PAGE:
Is this consistent with traditional Buddhist teachings? I think so. The 12-link chain of causality identifies name and form (nama-rupa) as being the condition that leads to discrimination, the act of separating objects or slicing up reality into what appears to be "independent entities."

And what's the source of all this naming and discriminating? The traditional Buddhist answer is ignorance. Naturally the next question is: Well, what are we ignorant of? It depends who you ask. Loy as a Zen Buddhist would say nonduality. But to ask the question itself is to get trapped in the language game, which only helps perpetuate the problem itself! For the question is inherently dualistic, in that it presupposes that the one who is ignorant is separate from the reality being ignored. It's a vicious cycle, and whenever we look to concept or words for help, we get pulled right back in.

Loy suggests that it is desire (trishna, link 8) and its concomitant grasping (upadana, link 9) that creates and perpetuates this sense of "I." For example, whenever I find myself at odds with the "outside" world, my sense of "I" is heightened. The same goes for when I desire something. My sense of "I" feels virtually tangible at such moments. *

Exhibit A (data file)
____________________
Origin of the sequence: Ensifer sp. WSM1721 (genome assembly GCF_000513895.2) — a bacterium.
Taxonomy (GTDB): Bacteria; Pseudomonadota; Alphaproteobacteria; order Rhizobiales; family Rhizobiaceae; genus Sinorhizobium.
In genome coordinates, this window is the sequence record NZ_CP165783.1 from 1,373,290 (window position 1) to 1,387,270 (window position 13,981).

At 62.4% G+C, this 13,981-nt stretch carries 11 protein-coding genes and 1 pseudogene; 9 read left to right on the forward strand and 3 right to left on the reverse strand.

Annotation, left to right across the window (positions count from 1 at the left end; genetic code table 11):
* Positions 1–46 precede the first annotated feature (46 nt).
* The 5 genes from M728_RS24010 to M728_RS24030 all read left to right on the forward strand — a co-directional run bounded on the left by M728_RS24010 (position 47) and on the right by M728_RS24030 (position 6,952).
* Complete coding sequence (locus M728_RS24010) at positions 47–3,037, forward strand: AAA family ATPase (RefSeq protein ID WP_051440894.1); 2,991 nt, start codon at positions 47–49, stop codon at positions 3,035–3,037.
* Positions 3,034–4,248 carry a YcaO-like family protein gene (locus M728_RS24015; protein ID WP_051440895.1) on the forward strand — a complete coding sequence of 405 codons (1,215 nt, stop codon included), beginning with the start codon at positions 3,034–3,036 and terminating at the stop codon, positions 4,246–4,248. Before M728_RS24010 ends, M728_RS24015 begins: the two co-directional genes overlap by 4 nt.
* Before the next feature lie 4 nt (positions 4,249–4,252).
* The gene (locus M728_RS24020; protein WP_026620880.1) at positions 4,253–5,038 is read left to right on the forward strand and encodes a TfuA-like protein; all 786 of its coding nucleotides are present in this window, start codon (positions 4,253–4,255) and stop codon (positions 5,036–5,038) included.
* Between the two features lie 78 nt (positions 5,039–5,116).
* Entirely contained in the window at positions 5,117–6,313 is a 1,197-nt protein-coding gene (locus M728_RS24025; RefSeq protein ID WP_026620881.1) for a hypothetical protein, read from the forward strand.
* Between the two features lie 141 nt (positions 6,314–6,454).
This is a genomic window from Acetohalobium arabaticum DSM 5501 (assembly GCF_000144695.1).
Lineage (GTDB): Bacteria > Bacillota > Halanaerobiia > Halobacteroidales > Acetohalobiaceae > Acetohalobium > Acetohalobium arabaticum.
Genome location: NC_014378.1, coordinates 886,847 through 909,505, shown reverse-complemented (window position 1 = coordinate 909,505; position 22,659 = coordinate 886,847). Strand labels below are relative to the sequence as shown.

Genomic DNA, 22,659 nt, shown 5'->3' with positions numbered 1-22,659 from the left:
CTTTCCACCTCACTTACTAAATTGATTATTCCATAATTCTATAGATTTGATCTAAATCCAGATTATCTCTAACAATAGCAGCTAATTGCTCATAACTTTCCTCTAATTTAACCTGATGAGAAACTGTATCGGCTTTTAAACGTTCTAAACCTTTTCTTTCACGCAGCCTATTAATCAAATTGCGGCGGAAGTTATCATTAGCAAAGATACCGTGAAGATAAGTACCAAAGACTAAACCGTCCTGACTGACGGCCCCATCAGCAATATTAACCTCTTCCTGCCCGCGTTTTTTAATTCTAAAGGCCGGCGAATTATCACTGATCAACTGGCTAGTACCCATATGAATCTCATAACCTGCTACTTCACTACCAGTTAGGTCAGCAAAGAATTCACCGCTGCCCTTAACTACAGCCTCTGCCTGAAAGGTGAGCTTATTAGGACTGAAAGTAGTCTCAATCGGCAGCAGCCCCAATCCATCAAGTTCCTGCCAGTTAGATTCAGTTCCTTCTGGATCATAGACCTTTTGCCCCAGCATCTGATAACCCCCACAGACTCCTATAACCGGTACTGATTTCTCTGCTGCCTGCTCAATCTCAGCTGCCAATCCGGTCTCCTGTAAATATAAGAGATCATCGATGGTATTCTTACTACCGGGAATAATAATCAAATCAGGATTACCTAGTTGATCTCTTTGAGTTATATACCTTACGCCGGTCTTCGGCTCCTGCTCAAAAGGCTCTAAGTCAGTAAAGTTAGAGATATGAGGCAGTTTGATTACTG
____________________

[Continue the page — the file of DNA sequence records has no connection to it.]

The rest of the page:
But this is a classic case of the tail wagging the dog. If Loy is right, and I happen to think he is, then the simulacrum of language has trapped us into believing that it and its conceptual world is real. Talk about The Matrix!

The irony of course, is that we--our sense of "I"-ness, how we habitually tend see ourselves as separate from everything else--are ourselves a product of that very same process.

So how do we get out? By seeing language for what it is--conventional, limited, the map and not the territory. A finger pointing at the moon.

I think this is what Zen masters mean when they say, "Die on the cushion!" It's a type of ego death, though not in the modern psychological sense. It is only when we forsake all notions--for they are discriminatory and thus dualistic--of ourselves, others, the world, inside, outside, that we can hope to end our suffering. For inevitably, any sense of a separate "I"--an "I" divorced from the world, and thus at odds with it--is one doomed to suffer.